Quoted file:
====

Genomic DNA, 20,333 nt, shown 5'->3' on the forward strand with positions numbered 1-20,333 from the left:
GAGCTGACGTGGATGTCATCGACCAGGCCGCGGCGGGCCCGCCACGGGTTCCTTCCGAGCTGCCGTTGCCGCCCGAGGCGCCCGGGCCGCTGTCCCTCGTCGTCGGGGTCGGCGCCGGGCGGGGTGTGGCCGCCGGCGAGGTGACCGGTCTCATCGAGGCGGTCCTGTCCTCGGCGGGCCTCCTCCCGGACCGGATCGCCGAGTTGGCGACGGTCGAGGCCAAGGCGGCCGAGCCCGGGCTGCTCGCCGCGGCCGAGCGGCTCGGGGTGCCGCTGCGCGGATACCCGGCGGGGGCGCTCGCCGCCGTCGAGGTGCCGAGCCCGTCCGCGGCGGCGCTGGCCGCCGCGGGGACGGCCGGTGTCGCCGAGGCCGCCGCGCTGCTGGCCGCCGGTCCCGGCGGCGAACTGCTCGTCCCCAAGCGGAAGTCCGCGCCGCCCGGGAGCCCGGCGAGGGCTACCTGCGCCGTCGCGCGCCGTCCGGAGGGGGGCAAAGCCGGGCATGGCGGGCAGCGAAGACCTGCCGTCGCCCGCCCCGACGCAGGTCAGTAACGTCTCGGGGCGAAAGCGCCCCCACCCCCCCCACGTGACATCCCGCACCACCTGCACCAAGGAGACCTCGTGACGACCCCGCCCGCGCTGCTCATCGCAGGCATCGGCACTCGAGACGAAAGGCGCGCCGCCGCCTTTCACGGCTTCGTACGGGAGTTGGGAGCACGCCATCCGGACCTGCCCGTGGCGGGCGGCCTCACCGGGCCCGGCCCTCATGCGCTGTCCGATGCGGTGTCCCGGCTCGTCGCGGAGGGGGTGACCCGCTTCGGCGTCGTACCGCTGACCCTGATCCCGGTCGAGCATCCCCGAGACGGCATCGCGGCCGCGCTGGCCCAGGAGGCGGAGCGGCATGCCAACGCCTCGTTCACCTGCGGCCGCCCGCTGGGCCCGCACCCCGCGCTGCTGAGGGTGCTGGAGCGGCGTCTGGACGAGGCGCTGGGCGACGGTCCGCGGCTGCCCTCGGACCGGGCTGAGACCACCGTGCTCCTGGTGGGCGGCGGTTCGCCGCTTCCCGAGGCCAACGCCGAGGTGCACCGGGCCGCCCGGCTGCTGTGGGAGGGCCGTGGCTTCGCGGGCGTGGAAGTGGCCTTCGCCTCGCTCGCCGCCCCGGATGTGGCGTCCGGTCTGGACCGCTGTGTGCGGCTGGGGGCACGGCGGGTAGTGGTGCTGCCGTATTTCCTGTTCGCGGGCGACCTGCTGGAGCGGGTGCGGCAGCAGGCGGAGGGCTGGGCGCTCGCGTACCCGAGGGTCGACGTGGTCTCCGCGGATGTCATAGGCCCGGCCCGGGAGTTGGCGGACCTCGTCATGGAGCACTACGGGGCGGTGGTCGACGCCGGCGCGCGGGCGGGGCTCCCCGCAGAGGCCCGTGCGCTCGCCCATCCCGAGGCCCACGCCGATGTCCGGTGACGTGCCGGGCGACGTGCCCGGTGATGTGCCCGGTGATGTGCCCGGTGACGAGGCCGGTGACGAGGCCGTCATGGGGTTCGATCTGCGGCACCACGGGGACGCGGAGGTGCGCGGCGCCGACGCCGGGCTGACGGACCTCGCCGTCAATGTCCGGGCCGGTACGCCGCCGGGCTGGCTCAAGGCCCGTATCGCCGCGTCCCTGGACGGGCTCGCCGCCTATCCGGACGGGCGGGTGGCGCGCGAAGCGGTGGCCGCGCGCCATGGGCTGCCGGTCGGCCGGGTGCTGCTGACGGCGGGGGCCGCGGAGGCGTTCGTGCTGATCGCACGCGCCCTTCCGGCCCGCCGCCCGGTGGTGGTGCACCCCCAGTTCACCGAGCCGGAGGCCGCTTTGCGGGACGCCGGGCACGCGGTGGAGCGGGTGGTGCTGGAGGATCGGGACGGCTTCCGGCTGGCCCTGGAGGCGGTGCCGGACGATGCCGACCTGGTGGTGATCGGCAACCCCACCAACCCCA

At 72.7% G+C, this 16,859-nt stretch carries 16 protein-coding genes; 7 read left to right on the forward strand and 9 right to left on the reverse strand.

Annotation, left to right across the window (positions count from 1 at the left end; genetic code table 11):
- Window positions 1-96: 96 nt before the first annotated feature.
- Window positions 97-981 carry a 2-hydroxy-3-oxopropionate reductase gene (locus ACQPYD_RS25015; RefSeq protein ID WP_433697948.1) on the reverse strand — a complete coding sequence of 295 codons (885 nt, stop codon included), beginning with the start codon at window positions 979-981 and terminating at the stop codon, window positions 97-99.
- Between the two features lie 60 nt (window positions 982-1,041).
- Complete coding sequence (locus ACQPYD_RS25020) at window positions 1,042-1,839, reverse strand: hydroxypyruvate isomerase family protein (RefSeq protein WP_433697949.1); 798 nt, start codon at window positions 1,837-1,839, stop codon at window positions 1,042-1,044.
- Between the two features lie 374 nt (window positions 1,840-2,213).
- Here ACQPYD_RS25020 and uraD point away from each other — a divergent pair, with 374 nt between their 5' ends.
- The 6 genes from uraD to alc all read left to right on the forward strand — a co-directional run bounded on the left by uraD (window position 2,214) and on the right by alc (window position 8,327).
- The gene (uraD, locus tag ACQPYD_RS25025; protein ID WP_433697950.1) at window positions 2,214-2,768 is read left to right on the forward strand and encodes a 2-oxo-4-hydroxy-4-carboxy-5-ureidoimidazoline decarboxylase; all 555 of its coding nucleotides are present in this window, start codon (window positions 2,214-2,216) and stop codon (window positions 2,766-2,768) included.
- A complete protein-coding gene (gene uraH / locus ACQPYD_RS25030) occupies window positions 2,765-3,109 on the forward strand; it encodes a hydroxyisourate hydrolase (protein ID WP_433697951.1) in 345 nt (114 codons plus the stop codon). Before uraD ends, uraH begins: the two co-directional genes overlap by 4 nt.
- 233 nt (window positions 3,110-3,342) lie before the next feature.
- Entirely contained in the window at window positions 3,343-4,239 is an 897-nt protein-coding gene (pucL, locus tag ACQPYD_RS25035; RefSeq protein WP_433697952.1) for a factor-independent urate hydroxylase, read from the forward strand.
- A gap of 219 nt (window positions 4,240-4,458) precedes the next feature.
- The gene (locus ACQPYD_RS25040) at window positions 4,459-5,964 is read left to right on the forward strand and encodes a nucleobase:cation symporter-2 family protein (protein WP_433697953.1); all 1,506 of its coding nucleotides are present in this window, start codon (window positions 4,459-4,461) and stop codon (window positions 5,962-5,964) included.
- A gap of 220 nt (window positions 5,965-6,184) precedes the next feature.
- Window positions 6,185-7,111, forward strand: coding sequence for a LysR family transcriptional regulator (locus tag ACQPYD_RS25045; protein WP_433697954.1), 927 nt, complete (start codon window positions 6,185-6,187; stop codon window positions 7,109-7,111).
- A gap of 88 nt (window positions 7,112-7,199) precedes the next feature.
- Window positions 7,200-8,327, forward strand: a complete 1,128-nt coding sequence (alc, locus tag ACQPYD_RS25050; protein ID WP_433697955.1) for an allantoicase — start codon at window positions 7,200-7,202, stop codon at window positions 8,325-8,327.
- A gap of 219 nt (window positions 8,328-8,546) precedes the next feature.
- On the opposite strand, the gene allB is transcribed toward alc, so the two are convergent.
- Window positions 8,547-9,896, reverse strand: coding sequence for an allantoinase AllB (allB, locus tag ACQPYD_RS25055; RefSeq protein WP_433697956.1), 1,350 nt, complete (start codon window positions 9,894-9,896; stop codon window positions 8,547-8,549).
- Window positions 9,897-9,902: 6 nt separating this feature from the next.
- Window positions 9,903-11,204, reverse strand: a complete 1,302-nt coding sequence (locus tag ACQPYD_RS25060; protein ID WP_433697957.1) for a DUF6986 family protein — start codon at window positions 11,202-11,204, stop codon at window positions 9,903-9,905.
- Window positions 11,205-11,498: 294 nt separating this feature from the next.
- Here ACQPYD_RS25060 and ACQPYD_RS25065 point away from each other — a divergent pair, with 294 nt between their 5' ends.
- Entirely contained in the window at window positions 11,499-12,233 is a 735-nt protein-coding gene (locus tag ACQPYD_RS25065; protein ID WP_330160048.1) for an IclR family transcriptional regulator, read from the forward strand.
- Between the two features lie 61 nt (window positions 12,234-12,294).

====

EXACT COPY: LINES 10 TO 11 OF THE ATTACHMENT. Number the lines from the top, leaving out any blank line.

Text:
- Here ACQPYD_RS25020 and uraD point away from each other — a divergent pair, with 374 nt between their 5' ends.
- The 6 genes from uraD to alc all read left to right on the forward strand — a co-directional run bounded on the left by uraD (window position 2,214) and on the right by alc (window position 8,327).